...making Linux just a little more fun!



[ In reference to "FVWM: How Styles are Applied" in LG#127 ]

David Chanters [david.chanters at googlemail.com]

Sat, 14 Apr 2007 23:03:06 +0100

Hey all,

I read with interest the article which explained how FVWM parses its style lines. I've been a FVWM user for about two years now, and this article really inspired me to rearrange parts of my config. I now have everything the way i want it, except for some things, which I want to ask the rest of you:

1. Are any of you using FVWM, and if so, do you have anything useful to share, such as key-bindings, etc? 2. Can I somehow get new window to receive focus even though I am using ClickToFocus? 3. What's FvwmIconMan and do I really need it to replace FvwmTaskBar?

I hope the gang can help with this, and thank you so much for this article. In klnd regards,


[ Thread continues here (3 messages/3.82kB) ]


[ In reference to "HelpDex" in LG#135 ]

Ben Okopnik [ben at linuxgazette.net]

Tue, 3 Apr 2007 09:51:29 -0600

On Thu, Feb 08, 2007 at 01:07:39PM -0500, saallan@wightman.ca wrote:

> I have read your article discussing swf and possible open-source readers and players.
> My Debian Linux machine (a Mac Quadra running Sarge) is nowhere near adequate to
> your suggestions. Is there a swf to jpeg converter that could run on my system?
> Thanks - Larry in the Ontario deep woods.

Hi, Larry - I know it's taken a while to answer, but I've been tied up in a lot of other things, all while trying to find an answer - although it was for reasons different from yours, but a similar problem.

As far as I can tell, the solution for reading SWFs on older, slower machines is to use a viewer other than Adobe's; e.g., 'swf-player', or Gnash (http://www.gnu.org/software/gnash/), or one of the viewers listed at osFlash 'http://www.osflash.org/'. Have you tried any of those yet? I found that swf-player is pretty easy on the CPU and disk space both. Please let us know how it goes.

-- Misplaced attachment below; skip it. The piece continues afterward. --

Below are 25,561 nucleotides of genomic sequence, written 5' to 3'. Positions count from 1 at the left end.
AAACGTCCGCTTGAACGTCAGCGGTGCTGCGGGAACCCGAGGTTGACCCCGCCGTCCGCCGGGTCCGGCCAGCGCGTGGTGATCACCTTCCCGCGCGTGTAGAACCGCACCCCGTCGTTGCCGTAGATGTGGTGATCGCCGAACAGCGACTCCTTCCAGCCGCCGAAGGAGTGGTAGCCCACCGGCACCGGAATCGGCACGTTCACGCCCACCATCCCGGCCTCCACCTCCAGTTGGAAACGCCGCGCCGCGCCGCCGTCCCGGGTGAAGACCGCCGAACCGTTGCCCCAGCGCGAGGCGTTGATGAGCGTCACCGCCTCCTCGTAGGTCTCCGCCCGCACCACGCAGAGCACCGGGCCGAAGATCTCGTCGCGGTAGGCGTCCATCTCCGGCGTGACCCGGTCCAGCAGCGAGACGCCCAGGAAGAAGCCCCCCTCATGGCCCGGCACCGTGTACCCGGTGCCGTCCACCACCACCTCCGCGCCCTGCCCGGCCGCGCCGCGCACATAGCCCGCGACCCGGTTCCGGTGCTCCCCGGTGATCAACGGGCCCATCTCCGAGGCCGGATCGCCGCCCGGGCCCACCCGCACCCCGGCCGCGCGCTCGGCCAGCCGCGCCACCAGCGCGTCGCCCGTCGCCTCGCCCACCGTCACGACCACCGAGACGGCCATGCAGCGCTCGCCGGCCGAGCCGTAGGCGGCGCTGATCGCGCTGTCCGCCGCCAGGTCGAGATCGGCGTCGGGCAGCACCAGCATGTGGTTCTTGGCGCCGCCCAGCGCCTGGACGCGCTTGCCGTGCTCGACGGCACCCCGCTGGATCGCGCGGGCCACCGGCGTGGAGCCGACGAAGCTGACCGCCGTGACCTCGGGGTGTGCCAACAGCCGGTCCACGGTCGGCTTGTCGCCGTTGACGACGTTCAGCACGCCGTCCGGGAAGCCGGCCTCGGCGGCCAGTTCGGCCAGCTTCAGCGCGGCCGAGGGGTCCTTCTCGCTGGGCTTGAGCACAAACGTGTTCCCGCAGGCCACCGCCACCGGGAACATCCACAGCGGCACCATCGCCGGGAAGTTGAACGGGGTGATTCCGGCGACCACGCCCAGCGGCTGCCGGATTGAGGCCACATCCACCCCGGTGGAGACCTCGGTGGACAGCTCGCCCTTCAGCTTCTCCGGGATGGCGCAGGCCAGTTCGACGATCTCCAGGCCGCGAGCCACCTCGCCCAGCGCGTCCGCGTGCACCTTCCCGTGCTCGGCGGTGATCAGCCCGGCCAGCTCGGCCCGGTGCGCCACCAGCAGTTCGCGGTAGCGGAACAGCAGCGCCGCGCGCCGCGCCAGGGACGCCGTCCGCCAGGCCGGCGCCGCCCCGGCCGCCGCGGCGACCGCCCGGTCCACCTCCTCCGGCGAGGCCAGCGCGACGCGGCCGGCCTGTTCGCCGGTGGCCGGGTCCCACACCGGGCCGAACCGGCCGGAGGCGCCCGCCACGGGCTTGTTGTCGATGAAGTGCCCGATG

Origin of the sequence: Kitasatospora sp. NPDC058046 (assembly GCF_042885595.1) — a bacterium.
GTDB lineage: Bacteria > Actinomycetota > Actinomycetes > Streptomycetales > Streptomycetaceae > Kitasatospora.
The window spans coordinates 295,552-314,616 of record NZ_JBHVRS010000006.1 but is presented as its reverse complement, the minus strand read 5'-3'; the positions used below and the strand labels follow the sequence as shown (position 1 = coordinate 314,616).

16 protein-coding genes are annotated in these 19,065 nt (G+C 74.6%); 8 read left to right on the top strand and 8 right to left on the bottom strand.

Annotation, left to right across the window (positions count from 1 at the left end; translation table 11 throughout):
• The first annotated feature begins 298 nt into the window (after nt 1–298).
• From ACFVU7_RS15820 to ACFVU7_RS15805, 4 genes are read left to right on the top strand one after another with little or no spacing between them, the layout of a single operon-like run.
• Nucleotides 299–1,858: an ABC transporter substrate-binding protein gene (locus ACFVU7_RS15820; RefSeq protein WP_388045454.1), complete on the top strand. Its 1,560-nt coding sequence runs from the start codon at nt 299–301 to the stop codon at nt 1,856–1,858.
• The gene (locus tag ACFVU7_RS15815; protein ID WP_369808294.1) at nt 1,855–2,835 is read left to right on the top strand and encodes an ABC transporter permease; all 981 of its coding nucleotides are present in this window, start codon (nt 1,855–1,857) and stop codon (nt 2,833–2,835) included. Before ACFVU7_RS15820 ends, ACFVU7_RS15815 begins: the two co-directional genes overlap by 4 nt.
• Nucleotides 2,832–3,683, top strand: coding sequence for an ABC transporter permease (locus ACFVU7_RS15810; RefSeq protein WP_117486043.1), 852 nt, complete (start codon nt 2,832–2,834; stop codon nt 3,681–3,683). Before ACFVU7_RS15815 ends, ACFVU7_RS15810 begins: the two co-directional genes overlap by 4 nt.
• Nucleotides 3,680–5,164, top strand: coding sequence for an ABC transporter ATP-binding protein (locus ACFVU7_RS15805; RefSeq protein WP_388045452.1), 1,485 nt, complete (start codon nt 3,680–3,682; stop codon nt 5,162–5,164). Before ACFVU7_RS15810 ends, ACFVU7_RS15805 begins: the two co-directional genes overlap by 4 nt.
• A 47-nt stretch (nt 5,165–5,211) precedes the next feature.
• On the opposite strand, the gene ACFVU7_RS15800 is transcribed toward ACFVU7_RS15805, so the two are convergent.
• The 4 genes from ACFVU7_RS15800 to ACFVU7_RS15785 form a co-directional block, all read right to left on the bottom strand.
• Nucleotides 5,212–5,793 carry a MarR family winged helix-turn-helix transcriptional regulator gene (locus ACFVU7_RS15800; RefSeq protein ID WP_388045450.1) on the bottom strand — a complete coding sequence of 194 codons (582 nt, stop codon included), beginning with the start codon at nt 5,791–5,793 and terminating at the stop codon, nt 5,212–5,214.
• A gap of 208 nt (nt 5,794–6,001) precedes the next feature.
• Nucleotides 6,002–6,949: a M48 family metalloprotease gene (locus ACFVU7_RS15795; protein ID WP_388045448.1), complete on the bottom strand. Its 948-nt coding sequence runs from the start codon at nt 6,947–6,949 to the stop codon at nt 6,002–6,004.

Coming at it from the other end, I'm using Ubuntu on a 64-bit AMD laptop - and as it happens, I have (well, had) the same problem from the other end: I couldn't view SWFs because there isn't yet a 64-bit Flash viewer for Linux. Well, some people - including GNU - are working on one, but... it's all very alpha and experimental and non-usable (at least by me.) So, after spending a bunch of time on this, I just dropped the whole idea of doing it in 64-bit and built a 32-bit chroot enviroment for those apps which haven't quite made the transition yet. Now, when I type "firefox32", it fires up the chroot, runs the 32-bit version of Firefox, and - voila - I've got Flash and all.

Now, if I could just find similarly easy fixes for my GL and WiFi, I'd be all set...

* Ben Okopnik * Editor-in-Chief, Linux Gazette * http://LinuxGazette.NET *

[ Thread continues here (10 messages/11.81kB) ]


[ In reference to "Build a Six-headed, Six-user Linux System" in LG#124 ]

Ruben Zamora [ruben.zamora at zys.com.mx]

Fri, 20 Apr 2007 08:13:29 -0500

[[[ This post contained tons of extraneous html. Please, send us text, not mini-webpages! -- Kat ]]]

Hi am Ruben

I trying to run a Multi SEAT with 2 MX 4000 or 2 FX 5200.

First I Install Fedora Core 6 in my Desktop. I did all the procedure.

And I the test y can turn on de 2 seat. But when I put all in the GDM, only one Seat goes on.

Driver es "nv" for the card... After that I install the last release of the nvidia driver, I cant go on because gave me a lots o error.. And my computer Freezer.

Any ideal what name of the driver I need to use to my card?????

I read that I need to change for driver "nv" to "nvidia".

Thanks A lot


[ In reference to "2-Cent Tips" in LG#137 ]

Kapil Hari Paranjape [kapil at imsc.res.in]

Fri, 20 Apr 2007 14:29:50 +0530


On Mon, 19 Mar 2007, Kapil Hari Paranjape wrote:

> Here is a way to copy a partition which is mounted without copying
> all the other partitions that are under it.
> Let /patha be the mountpoint of the partition from which you want to
> copy (it could even be the root path /).
> Let /dev/new be the device to which you want to copy the data.
> 	mkdir /var/tmp/src
> 	# The bind mount is the crucial thing!
> 	mount --bind /patha /var/tmp/src
> 	mkdir /var/tmp/target
> 	mount /dev/new /var/tmp/target
> 	cd /var/tmp/src
> 	# I find this a neat way to copy all files
> 	# and permissions
> 	find . | cpio -pdum /var/tmp/target
> 	umount /dev/new
> 	umount /var/tmp/src
> 	rmdir /var/tmp/{src,target}

Actually it turns out (from current experience!) that

 	find . | cpio -pdum /var/tmp/target
is the "wrong" way to do this. The correct way is
 	find . -depth | cpio -pdum /var/tmp/target